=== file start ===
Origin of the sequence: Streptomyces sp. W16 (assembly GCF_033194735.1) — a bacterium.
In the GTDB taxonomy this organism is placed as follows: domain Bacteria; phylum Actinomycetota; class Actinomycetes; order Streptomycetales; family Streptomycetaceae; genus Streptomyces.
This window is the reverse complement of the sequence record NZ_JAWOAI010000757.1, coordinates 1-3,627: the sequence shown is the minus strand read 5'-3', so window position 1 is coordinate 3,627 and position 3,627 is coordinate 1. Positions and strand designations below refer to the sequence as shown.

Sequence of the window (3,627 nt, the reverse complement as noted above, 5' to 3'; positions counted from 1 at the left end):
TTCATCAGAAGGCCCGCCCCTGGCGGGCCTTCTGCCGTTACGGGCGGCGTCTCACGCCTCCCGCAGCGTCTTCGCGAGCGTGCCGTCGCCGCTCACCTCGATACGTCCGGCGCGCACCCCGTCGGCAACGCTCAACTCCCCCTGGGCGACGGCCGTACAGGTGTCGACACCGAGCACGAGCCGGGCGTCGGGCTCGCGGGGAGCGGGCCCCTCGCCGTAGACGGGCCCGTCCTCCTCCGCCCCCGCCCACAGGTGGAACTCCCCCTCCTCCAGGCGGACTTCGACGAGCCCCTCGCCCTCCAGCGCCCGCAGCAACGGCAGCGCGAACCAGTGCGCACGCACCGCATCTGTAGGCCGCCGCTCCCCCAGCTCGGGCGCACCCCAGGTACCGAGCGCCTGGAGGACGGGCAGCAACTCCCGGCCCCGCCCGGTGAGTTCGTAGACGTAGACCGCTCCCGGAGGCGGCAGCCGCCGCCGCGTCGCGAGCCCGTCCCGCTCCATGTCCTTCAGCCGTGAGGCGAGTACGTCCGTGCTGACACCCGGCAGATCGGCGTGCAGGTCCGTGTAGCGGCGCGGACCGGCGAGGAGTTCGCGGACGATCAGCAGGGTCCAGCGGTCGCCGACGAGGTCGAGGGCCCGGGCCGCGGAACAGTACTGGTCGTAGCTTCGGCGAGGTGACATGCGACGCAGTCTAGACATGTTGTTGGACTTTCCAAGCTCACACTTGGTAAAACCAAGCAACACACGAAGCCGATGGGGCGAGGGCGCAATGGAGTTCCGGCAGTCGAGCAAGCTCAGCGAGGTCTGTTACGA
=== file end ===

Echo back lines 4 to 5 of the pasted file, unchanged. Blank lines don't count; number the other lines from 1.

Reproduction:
Sequence of the window (3,627 nt, the reverse complement as noted above, 5' to 3'; positions counted from 1 at the left end):
TTCATCAGAAGGCCCGCCCCTGGCGGGCCTTCTGCCGTTACGGGCGGCGTCTCACGCCTCCCGCAGCGTCTTCGCGAGCGTGCCGTCGCCGCTCACCTCGATACGTCCGGCGCGCACCCCGTCGGCAACGCTCAACTCCCCCTGGGCGACGGCCGTACAGGTGTCGACACCGAGCACGAGCCGGGCGTCGGGCTCGCGGGGAGCGGGCCCCTCGCCGTAGACGGGCCCGTCCTCCTCCGCCCCCGCCCACAGGTGGAACTCCCCCTCCTCCAGGCGGACTTCGACGAGCCCCTCGCCCTCCAGCGCCCGCAGCAACGGCAGCGCGAACCAGTGCGCACGCACCGCATCTGTAGGCCGCCGCTCCCCCAGCTCGGGCGCACCCCAGGTACCGAGCGCCTGGAGGACGGGCAGCAACTCCCGGCCCCGCCCGGTGAGTTCGTAGACGTAGACCGCTCCCGGAGGCGGCAGCCGCCGCCGCGTCGCGAGCCCGTCCCGCTCCATGTCCTTCAGCCGTGAGGCGAGTACGTCCGTGCTGACACCCGGCAGATCGGCGTGCAGGTCCGTGTAGCGGCGCGGACCGGCGAGGAGTTCGCGGACGATCAGCAGGGTCCAGCGGTCGCCGACGAGGTCGAGGGCCCGGGCCGCGGAACAGTACTGGTCGTAGCTTCGGCGAGGTGACATGCGACGCAGTCTAGACATGTTGTTGGACTTTCCAAGCTCACACTTGGTAAAACCAAGCAACACACGAAGCCGATGGGGCGAGGGCGCAATGGAGTTCCGGCAGTCGAGCAAGCTCAGCGAGGTCTGTTACGA